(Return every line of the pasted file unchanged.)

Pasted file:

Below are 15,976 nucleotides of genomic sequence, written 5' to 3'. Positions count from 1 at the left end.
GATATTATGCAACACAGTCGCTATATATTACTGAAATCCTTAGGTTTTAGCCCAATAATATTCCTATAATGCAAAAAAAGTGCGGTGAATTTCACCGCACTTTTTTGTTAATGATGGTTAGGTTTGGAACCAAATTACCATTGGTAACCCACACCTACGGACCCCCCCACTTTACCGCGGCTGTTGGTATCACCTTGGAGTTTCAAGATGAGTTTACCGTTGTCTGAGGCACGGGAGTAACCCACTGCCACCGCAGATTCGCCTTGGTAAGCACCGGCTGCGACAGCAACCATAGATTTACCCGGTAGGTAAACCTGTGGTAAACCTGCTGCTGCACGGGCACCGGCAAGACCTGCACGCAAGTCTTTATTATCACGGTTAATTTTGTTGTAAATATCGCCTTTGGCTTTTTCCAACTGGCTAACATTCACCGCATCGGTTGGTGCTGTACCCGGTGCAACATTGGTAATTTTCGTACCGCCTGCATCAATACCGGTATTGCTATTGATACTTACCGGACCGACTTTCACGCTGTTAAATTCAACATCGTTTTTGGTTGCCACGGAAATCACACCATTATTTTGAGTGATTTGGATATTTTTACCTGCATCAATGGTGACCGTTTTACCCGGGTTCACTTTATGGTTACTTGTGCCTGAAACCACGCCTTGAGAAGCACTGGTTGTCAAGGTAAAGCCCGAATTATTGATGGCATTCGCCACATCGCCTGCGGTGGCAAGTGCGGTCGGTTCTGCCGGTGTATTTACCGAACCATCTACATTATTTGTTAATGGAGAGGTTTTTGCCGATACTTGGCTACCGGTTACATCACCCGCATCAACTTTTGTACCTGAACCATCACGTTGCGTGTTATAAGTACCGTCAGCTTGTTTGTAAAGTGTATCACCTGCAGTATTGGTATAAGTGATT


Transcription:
Below are 15,976 nucleotides of genomic sequence, written 5' to 3'. Positions count from 1 at the left end.
GATATTATGCAACACAGTCGCTATATATTACTGAAATCCTTAGGTTTTAGCCCAATAATATTCCTATAATGCAAAAAAAGTGCGGTGAATTTCACCGCACTTTTTTGTTAATGATGGTTAGGTTTGGAACCAAATTACCATTGGTAACCCACACCTACGGACCCCCCCACTTTACCGCGGCTGTTGGTATCACCTTGGAGTTTCAAGATGAGTTTACCGTTGTCTGAGGCACGGGAGTAACCCACTGCCACCGCAGATTCGCCTTGGTAAGCACCGGCTGCGACAGCAACCATAGATTTACCCGGTAGGTAAACCTGTGGTAAACCTGCTGCTGCACGGGCACCGGCAAGACCTGCACGCAAGTCTTTATTATCACGGTTAATTTTGTTGTAAATATCGCCTTTGGCTTTTTCCAACTGGCTAACATTCACCGCATCGGTTGGTGCTGTACCCGGTGCAACATTGGTAATTTTCGTACCGCCTGCATCAATACCGGTATTGCTATTGATACTTACCGGACCGACTTTCACGCTGTTAAATTCAACATCGTTTTTGGTTGCCACGGAAATCACACCATTATTTTGAGTGATTTGGATATTTTTACCTGCATCAATGGTGACCGTTTTACCCGGGTTCACTTTATGGTTACTTGTGCCTGAAACCACGCCTTGAGAAGCACTGGTTGTCAAGGTAAAGCCCGAATTATTGATGGCATTCGCCACATCGCCTGCGGTGGCAAGTGCGGTCGGTTCTGCCGGTGTATTTACCGAACCATCTACATTATTTGTTAATGGAGAGGTTTTTGCCGATACTTGGCTACCGGTTACATCACCCGCATCAACTTTTGTACCTGAACCATCACGTTGCGTGTTATAAGTACCGTCAGCTTGTTTGTAAAGTGTATCACCTGCAGTATTGGTATAAGTGATT